South Carolina announces more than 3,600 new cases of COVID-19, 60 more deaths
COLUMBIA, SC (WBTV) – The South Carolina Department of Health and Environmental Control has reported 3,610 newly confirmed COVID-19 cases on Friday.
Also there are 1 167 newly listed probable cases.
Since the start of the pandemic, South Carolina has 660,034 confirmed positive cases of the virus.
There are 60 more confirmed deaths that have been reported, bringing the total number of confirmed COVID-19 deaths in South Carolina to 10,099.
A total of 10 413 413 COVID-19 tests have been carried out statewide. Of 40,559 new test results reported on Friday, the percentage of positives was 11.9%.
A detailed breakdown of each death by date of occurrence is available here.
Following CDC’s announcement that the COVID-19 B.1.617.2 (Delta) variant has been classified as a variant of concern (VOC), the South Carolina Department of Health and Environmental Control (DHEC) is doubling down its call to all. people eligible to be vaccinated.
Officials say this is especially important for young adults, who are in the least vaccinated age group nationwide and in South Carolina.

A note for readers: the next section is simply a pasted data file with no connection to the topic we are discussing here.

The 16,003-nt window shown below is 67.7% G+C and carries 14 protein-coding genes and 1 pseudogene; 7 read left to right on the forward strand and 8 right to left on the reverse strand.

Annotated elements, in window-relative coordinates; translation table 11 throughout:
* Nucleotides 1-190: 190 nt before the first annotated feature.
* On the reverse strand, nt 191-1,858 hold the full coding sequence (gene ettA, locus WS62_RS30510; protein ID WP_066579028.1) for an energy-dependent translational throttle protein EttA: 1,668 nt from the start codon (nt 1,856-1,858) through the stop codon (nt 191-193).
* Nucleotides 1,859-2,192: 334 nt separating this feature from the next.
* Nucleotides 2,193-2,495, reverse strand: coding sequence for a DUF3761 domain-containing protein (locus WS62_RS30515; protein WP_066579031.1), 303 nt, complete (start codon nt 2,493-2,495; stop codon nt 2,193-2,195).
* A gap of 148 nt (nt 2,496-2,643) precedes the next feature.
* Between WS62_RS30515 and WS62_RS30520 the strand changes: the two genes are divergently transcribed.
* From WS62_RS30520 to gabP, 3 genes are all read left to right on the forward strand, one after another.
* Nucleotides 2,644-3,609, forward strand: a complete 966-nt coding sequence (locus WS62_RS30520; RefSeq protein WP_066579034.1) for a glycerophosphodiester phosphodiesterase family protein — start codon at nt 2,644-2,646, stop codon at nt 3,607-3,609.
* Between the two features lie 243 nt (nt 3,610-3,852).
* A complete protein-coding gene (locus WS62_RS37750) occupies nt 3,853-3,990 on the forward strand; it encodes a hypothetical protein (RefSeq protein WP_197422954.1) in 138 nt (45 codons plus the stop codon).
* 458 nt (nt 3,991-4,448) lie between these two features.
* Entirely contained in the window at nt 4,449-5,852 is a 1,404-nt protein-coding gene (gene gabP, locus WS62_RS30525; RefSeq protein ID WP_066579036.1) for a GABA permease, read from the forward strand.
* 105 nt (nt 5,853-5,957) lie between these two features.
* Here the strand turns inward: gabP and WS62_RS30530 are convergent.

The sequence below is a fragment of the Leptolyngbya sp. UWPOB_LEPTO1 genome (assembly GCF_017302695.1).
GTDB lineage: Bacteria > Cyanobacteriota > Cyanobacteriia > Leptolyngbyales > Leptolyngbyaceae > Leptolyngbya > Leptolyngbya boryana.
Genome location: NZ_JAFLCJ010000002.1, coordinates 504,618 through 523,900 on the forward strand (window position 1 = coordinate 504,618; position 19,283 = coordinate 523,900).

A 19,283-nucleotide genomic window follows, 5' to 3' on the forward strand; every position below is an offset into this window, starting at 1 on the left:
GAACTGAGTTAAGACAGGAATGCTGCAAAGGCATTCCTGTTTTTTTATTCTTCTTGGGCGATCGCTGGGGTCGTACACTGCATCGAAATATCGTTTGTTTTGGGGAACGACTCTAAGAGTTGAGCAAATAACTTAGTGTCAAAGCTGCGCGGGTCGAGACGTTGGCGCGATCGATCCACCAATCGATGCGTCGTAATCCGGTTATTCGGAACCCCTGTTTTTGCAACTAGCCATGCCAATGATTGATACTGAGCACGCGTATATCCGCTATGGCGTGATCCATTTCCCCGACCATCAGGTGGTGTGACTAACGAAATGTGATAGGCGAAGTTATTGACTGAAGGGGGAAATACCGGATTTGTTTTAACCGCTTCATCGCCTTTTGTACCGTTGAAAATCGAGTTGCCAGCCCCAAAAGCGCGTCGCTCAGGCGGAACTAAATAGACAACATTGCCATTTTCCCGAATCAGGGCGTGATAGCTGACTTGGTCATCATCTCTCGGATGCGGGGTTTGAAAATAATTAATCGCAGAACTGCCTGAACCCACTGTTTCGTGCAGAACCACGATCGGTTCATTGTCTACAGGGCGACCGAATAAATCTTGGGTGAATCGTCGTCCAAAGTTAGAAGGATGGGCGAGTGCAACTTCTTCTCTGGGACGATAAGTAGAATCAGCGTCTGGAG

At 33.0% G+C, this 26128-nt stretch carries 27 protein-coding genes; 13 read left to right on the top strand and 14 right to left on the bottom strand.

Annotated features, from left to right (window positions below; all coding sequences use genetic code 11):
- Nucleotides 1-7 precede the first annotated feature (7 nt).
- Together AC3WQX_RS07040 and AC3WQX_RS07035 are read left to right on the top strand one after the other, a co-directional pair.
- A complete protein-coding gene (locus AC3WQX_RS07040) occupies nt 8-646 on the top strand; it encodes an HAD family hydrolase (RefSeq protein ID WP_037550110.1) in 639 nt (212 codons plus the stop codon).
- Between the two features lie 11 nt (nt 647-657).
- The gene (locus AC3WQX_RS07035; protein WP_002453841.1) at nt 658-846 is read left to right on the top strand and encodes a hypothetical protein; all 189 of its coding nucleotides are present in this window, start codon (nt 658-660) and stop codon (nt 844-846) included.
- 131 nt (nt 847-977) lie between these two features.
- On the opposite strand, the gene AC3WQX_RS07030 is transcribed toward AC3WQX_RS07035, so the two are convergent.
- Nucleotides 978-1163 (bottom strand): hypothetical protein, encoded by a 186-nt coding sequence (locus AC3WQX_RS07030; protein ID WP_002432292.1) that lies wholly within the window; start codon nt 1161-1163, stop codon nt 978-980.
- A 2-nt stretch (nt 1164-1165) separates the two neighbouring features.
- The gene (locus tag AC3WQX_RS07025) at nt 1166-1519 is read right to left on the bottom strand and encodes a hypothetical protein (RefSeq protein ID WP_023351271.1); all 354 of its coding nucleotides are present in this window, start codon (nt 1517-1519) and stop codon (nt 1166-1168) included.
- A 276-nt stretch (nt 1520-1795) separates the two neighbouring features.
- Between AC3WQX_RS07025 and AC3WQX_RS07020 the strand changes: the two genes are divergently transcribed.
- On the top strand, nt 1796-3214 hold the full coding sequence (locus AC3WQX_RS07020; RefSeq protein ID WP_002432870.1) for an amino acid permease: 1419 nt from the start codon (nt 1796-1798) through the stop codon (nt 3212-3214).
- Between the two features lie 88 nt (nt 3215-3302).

SCDHEC COVID-19 dashboard: Click here for the latest information and statistics on the coronavirus pandemic and frequently asked questions in HC
SOUTH CAROLINA VACCINE RESOURCES
Officials from the South Carolina Department of Health and Environmental Control have announced that they are changing the way the percentage of positives is calculated for COVID-19 cases.
Previously, state health officials produced the percentage of positive results by dividing the number of people who tested positive by the number of people tested overall, which included both positive and negative results.
This new method is calculated by dividing all positive COVID-19 tests by the total number of COVID-19 tests, positive and negative, then multiplying the result by 100 to get a percentage.
With this new method, the public will see a sharp drop in the number representing the percentage of positives. However, DHEC officials stress that this does not mean that the level of spread in the community has decreased.
“The percentage of positives will appear lower only because it is calculated differently,” state health officials said Tuesday afternoon.
According to a press release, not only will DHEC be using this new method in the future, but it will recalculate the percentage of positives for the duration of COVID-19 follow-up in South Carolina.